The Strain knows it's a fantasy, and embraces poetic hyperbole in an aesthetic fashion similar to the more sophisticated Hannibal.
In its second season, Hemlock Grove no longer suffers from lethargic pacing, but it's also been scrubbed free of any residual weirdness.
Masters of Sex's second season is no more or less disappointing than a grand seduction that concludes with a minute-long roll in the hay.
Drab and monotonous, The Leftovers is another stultifying example of pop culture's determination to elevate potentially serviceable pulp to the realm of capital-A art.
The series is almost all build-up, a hungry anticipation for what machines can and will do, but it only has a cursory interest in the complex humans that built them.
Nothing lasts forever without repeating itself, and in its final season, True Blood seems to have exhausted its stores of surprises.
The art is the reason to see the enjoyable but egregiously slight Remembering the Artist: Robert De Niro, Sr.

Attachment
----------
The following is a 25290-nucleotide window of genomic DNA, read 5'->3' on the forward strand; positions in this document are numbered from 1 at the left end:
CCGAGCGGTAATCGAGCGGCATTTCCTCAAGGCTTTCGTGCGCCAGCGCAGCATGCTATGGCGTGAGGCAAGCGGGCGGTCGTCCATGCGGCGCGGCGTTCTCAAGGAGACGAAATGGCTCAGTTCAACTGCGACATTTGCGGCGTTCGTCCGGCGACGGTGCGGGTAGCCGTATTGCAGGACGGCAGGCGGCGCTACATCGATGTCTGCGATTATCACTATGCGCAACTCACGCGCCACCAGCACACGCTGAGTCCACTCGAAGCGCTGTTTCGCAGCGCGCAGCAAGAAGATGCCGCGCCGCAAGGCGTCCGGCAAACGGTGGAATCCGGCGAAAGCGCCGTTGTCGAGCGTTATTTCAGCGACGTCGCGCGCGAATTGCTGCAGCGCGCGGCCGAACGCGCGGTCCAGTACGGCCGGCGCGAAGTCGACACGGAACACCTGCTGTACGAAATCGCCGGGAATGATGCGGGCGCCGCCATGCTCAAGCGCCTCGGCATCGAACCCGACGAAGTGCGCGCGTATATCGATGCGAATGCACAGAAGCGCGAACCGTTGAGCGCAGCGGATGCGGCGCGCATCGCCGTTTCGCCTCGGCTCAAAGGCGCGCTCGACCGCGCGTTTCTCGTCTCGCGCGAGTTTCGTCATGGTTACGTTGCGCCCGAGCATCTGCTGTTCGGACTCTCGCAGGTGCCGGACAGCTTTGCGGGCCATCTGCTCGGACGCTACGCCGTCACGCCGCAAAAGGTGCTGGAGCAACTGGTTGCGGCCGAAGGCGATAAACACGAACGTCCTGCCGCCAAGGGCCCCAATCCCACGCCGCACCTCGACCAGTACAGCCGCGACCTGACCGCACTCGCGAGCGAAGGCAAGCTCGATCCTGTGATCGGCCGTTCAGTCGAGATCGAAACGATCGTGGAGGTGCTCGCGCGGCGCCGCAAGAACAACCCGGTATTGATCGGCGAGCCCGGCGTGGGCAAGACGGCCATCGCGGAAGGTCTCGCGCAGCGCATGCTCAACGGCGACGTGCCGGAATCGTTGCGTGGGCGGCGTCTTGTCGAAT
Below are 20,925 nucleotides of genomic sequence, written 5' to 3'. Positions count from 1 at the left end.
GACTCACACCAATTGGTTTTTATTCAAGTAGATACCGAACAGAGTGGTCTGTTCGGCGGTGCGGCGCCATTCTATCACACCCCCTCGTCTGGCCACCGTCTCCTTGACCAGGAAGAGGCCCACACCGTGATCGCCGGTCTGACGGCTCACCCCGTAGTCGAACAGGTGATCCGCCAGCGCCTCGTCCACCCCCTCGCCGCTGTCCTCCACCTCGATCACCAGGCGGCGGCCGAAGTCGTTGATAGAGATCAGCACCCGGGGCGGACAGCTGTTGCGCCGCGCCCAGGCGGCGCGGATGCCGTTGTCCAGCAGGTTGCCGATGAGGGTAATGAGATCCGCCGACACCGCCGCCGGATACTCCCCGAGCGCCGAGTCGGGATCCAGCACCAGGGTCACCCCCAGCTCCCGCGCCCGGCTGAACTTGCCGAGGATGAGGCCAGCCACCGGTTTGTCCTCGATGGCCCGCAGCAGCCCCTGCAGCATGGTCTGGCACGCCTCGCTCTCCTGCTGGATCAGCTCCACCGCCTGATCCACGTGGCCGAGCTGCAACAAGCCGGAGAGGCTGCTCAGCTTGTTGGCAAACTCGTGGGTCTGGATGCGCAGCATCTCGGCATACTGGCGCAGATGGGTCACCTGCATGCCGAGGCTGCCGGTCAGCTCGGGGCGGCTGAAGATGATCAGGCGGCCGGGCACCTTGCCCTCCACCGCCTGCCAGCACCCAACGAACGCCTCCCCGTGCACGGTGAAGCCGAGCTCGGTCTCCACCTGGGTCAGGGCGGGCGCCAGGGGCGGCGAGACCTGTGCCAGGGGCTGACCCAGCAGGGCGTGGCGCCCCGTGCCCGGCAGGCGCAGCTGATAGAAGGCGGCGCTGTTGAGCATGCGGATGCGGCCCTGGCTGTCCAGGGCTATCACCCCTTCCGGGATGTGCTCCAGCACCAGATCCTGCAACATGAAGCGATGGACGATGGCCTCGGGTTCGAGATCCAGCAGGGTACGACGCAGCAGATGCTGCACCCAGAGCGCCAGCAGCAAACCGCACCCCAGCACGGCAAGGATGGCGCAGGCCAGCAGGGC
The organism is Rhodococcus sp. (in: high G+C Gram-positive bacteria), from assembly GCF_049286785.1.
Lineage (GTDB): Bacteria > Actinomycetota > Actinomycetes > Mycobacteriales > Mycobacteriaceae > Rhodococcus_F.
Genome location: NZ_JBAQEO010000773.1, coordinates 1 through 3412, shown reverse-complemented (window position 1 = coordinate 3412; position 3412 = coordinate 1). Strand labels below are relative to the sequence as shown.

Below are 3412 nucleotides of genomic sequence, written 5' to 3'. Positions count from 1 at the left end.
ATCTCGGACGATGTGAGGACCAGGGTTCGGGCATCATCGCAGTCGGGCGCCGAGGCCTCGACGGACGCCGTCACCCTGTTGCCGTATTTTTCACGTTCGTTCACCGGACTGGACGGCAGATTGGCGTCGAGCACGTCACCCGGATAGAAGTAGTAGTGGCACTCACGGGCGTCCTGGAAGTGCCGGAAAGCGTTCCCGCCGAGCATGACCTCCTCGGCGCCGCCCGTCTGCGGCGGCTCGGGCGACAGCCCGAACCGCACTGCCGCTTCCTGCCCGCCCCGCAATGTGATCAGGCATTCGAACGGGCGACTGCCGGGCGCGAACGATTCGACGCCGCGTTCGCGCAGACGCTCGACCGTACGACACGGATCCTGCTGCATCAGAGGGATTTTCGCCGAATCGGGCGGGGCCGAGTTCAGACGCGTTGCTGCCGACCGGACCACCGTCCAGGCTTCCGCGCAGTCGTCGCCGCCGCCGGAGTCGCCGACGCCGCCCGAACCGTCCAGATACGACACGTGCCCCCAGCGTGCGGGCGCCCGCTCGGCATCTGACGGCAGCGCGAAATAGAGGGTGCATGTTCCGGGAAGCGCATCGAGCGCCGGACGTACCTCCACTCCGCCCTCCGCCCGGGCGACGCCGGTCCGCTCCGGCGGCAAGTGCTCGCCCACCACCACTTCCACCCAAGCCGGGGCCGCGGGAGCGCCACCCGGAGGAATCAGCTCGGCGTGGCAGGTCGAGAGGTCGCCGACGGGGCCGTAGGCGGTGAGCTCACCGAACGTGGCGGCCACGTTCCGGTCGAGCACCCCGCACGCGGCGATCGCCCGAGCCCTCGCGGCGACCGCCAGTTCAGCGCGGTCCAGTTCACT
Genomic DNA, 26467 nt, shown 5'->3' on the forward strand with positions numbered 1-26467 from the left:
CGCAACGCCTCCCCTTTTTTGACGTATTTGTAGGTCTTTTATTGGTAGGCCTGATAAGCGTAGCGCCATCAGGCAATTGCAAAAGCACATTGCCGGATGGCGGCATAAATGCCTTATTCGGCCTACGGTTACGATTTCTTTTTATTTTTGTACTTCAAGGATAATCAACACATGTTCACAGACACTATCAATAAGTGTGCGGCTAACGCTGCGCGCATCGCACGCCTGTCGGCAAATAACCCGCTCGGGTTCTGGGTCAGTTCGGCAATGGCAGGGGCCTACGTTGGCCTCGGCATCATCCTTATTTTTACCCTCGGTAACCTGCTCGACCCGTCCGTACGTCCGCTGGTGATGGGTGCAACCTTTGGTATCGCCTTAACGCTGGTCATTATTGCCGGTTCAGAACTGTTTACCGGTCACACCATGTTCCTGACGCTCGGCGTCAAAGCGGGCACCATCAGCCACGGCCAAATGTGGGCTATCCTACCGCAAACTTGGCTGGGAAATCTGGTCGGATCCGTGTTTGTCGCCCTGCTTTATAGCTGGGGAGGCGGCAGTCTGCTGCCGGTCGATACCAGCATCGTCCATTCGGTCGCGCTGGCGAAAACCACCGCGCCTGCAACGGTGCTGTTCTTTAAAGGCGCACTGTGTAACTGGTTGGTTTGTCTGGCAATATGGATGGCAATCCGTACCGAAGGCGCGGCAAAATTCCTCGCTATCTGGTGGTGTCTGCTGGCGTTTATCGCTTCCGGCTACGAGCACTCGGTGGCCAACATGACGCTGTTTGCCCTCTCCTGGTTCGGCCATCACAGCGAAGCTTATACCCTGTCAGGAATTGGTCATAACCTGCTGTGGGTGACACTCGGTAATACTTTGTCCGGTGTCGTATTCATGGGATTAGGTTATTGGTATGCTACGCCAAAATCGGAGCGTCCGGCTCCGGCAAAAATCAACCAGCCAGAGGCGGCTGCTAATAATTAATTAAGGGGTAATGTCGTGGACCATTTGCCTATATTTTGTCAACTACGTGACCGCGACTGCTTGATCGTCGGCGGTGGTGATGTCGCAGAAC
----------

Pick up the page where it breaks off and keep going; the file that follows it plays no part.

Power is a warmed-over soap opera only superficially obsessed with its protagonist's relationship to guns and drugs.
Orange Is the New Black grapples with familial and societal forces in the service of an ensemble that counts among television's most engaging.
Flawed but terrifically moving, The Normal Heart is a boldly corporeal expression of gay political consciousness.
The sole redeeming quality of Rosemary's Baby may be the subconscious running commentary it offers about its own pointlessness.
Penny Dreadful is too neat, too tasteful and narcotizing, for a work that's full of diseases and serial killers and classist atrocity.
Comedy Bang! Bang! is not only not a real talk show, it's a whimsical inversion of the very idea of what a talk show is supposed to be.
Louie is akin to Seinfeld in its view of a privileged life constantly swayed by the particulars of Manhattan geography.
Maron portrays a war against self-pity that's unusually resonant for its willingness to plumb the legitimately pitiful.
In Live Another Day, time is allowed to pass between some episodes, resulting in a tighter, more action-packed storyline.
Bad Teacher dulls the satirical bite of its predecessor with stock characters and a standard episodic arc.
The final season of Californication's most irksome flaw, and there are many, is a vein of self-congratulation.
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